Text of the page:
New Jersey has the strictest gun laws in the United States. The Graves Act governs New Jersey gun charges, and calls for anyone who is convicted of a handgun offense to receive a mandatory minimum sentence of 42 months in prison without parole. For decades prior to this, the mandatory minimum sentence had been fixed at 3 years, but in 2013 the minimum term was increased to 42 months and the degree of the offense was elevated from third degree to second degree.
The Graves Act was expanded in 2008 to include the unlawful simple possession of a handgun. Prior to that, the Graves Act sentencing enhancement only applied to convictions for possession of a firearm for an unlawful purpose or possession of a firearm during the course of committing certain specified crimes such as murder, manslaughter, aggravated assault, kidnapping, sexual assault, aggravated sexual assault, robbery, burglary and escape.
When the Graves Act was reworked substantially in 2008 to include simple possession of a firearm, the Attorney General issued a general directive to ensure the uniform enforcement of the Graves Act throughout New Jersey. This Graves Act directive created only two distinct means by which a defendant may avoid the mandatory minimum sentence, which are at the sole discretion of the prosecutor.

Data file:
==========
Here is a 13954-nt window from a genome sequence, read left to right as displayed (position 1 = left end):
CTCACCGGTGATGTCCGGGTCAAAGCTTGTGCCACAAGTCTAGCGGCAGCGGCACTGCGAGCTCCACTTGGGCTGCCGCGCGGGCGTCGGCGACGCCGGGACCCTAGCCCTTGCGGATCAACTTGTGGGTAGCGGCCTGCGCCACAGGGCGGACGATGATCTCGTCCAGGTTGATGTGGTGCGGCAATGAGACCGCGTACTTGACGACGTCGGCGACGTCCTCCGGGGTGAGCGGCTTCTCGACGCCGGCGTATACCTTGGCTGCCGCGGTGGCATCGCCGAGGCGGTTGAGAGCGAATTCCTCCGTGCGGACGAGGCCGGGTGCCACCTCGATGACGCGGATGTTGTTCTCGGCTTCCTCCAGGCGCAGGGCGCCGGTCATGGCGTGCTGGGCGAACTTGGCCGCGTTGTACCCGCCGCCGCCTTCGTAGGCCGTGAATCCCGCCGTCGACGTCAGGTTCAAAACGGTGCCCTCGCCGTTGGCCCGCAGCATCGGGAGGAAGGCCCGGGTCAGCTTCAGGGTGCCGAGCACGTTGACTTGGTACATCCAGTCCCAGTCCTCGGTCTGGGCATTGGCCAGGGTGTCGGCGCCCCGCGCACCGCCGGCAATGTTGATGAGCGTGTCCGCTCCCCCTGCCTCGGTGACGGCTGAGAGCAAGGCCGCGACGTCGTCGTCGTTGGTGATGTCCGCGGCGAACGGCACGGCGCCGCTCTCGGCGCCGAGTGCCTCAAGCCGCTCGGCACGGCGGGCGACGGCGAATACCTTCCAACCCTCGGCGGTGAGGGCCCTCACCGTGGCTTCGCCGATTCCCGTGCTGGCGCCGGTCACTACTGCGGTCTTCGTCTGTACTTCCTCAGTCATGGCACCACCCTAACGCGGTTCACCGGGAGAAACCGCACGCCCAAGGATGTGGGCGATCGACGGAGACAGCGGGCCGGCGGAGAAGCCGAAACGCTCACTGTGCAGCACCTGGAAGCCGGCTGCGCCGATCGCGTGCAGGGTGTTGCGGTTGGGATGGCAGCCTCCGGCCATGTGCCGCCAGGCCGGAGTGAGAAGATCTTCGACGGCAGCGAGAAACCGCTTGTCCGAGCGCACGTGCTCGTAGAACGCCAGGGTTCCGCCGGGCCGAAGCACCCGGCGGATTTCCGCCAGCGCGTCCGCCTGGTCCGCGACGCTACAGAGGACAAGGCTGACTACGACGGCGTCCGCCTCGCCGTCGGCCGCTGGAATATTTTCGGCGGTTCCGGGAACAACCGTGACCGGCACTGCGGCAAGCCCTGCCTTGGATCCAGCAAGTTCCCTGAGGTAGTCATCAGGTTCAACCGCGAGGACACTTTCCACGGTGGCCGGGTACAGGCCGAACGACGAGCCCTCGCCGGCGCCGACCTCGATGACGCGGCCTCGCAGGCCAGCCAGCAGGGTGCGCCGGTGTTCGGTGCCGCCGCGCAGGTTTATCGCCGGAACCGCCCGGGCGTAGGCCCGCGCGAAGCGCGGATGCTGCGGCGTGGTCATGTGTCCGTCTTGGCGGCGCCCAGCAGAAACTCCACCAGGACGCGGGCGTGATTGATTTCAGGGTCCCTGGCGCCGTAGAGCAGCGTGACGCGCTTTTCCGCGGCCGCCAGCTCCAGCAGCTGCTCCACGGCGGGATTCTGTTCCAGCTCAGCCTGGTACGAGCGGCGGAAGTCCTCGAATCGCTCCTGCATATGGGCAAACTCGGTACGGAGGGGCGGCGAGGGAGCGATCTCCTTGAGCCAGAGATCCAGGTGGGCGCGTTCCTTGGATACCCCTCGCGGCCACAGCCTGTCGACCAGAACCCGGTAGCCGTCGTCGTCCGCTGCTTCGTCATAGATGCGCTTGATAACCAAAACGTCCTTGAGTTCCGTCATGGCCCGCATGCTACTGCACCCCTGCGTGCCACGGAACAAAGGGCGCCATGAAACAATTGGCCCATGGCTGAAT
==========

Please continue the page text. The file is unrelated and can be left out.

- A defendant may plead to a 12-month period of parole ineligibility or receive non-custodial probation. This exemption depends on the discretion of the prosecutor to offer it.
- A prosecutor may allow a defendant to apply for PTI (pre-trial intervention), a diversionary program which would allow defendant to eventually have the charges dismissed without having a criminal record. The PTI exemption is only available in extremely limited situations. The defense must establish compelling and extraordinary reasons to justify diverting the case from ordinary prosecution.
This policy has created many injustices due to overly strict interpretations of the intended purposes of the directive. A law abiding citizen from another state who lawfully purchased a gun in his home state and who is lawfully permitted to carry the gun in that state would face 42 months in prison for bringing that gun into New Jersey. Under the law, that defendant needs a compelling and extraordinary reason to justify diverting the case from ordinary prosecution. The best chance to avoid the minimum is to choose a criminal defense lawyer who has seen enforcement from the other side.